Monday, April 25, 2011

Book review: The House That Ruth Built

Over the past two weeks I have repeatedly found myself transported from the rain falling on Seattle in 2011, back in time and place to the baseball fields of New York in the year 1923.  My time machine was a fabulous new book from Robert Weintraub, titled The House That Ruth Built.  Here's a bit about the book, from the publisher's website:
The untold story of Babe Ruth's Yankees, John McGraw's Giants, and the extraordinary baseball season of 1923

Before the 27 World Series titles--before Joe DiMaggio, Mickey Mantle, and Derek Jeter-the Yankees were New York's shadow franchise. They hadn't won a championship, and they didn't even have their own field, renting the Polo Grounds from their cross-town rivals the New York Giants. In 1921 and 1922, they lost to the Giants when it mattered most: in October.

But in 1923, the Yankees played their first season on their own field, the newly-built, state of the art baseball palace in the Bronx called "the Yankee Stadium." The stadium was a gamble, erected in relative outerborough obscurity, and Babe Ruth was coming off the most disappointing season of his career, a season that saw his struggles on and off the field threaten his standing as a bona fide superstar.

From that first home run of 1923 to the storybook World Series matchup that pitted the Yankees against their nemesis from across the Harlem River-one so acrimonious that John McGraw forced his Giants to get to the Bronx in uniform rather than suit up at the Stadium-Robert Weintraub vividly illuminates the singular year that built a classic stadium, catalyzed a franchise, cemented Ruth's legend, and forever changed the sport of baseball.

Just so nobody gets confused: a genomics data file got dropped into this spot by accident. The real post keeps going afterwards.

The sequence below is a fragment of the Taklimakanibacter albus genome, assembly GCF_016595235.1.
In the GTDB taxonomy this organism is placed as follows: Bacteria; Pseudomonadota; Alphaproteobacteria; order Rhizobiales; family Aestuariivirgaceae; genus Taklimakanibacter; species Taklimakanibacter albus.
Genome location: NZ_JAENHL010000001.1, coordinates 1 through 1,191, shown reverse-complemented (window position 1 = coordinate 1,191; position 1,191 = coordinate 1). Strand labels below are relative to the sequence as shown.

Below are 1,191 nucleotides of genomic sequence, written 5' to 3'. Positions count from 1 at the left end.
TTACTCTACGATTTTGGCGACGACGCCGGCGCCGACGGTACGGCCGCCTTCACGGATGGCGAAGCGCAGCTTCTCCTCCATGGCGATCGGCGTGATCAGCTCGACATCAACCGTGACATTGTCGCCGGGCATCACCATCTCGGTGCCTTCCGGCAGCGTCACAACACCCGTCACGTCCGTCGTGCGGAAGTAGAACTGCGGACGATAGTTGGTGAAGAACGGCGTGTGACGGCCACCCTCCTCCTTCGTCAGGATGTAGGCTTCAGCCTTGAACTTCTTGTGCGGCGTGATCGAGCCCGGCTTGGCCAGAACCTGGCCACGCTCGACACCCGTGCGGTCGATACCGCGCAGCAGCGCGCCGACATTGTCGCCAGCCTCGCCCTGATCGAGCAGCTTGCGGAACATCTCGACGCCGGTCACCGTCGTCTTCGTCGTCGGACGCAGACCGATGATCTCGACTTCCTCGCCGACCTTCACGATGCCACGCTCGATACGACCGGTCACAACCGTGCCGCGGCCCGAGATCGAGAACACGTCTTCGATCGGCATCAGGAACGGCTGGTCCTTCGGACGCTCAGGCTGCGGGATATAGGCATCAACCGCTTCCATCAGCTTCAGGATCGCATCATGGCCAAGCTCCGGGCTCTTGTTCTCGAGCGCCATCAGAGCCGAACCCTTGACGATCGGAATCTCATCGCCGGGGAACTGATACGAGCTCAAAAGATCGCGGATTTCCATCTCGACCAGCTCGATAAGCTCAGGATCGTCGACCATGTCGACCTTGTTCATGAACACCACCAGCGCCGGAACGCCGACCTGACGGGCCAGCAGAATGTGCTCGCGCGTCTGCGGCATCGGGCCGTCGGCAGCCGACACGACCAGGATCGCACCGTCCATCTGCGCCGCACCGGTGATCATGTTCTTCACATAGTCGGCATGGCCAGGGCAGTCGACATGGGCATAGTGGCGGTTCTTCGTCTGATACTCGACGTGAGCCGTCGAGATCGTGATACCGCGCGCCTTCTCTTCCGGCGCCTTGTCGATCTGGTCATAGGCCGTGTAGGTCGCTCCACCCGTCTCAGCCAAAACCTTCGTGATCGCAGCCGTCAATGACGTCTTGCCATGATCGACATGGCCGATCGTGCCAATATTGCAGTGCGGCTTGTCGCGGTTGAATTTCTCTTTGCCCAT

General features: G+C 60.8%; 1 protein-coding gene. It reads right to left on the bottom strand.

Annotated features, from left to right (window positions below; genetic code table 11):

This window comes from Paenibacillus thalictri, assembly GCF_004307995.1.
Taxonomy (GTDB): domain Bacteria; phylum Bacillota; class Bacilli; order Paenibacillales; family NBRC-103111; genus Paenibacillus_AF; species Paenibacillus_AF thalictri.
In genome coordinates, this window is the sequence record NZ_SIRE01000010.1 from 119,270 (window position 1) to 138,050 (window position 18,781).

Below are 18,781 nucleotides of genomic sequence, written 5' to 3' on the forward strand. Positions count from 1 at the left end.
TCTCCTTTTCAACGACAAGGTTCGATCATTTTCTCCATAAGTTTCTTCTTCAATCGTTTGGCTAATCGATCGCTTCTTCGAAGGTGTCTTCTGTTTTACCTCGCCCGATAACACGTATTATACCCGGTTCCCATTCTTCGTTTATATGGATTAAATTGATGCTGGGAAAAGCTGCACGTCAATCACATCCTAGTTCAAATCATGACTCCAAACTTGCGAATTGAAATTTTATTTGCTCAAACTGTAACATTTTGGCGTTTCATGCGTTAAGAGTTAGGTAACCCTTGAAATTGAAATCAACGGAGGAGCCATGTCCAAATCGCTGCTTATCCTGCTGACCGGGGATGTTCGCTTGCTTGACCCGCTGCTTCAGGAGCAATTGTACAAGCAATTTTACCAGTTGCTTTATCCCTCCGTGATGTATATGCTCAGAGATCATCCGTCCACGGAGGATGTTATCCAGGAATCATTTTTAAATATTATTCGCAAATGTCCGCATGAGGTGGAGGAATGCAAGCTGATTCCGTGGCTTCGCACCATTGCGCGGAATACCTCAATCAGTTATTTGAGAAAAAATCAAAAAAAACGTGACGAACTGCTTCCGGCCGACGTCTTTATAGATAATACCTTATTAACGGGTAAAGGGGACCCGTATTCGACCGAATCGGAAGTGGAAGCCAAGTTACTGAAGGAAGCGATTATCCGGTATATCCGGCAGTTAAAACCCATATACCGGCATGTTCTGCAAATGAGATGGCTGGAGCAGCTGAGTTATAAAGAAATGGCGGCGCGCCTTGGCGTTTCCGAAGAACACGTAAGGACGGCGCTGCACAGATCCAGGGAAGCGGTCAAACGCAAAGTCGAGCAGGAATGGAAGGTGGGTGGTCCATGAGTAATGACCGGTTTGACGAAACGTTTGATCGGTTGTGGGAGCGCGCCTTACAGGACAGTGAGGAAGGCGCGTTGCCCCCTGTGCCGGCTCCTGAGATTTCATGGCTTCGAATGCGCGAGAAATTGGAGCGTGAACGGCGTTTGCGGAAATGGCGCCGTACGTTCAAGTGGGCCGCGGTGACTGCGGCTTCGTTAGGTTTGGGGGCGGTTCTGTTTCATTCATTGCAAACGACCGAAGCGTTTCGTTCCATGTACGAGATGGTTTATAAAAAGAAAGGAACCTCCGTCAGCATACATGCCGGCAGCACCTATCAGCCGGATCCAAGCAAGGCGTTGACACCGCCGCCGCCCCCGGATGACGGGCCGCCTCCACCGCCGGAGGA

First off, I should say that I am 1) only a sometimes fan of baseball in general, and 2) not a Yankees fan at all. I actually chose to review this book mostly because my dad is one of the hugest Yankees fans who ever lived, and I thought it would be fun to have some historical information to discuss with him about his beloved team.  Still, despite my non-Yankees-loving status, I really enjoyed this book. The research that went into writing it had to be overwhelming, as the book is absolutely crammed full of historical details about stadiums, players, owners and managers.

Although the book is titled The House That Ruth Built, and does contain a lot of information about Babe Ruth, it's way more than that. It shares so much information about other Yankee players and players from many other teams, about the building of Yankee Stadium, about the Giants and their manager John J. McGraw, about the shift from "scientific baseball" to the big hitting game that we're familiar with today, and so much more.  Admittedly, there's so much information that I sometimes lost track of players and names, but there's a handy index at the back of the book if you (like me) need to go back and refresh your memory about a particular place or person. 

This is a truly great book- one that you don't so much read as experience. I didn't for one moment feel like I was reading a dry, boring historical book or sports column, I felt like I was meeting the players face-to-face and sitting in the stands to watch the games.  Mr. Weintraub is a gifted writer who excels at  description and detail.  If there is a baseball fan in your life, definitely consider this book for him or her. Father's Day and graduations are just around the corner- this would be a great gift idea for those events!

Disclosure: I received a copy of this book to review for myself, thanks to Hachette Book Group and the Product Review Place. I was not compensated in any other way and all opinions posted here are mine and mine alone.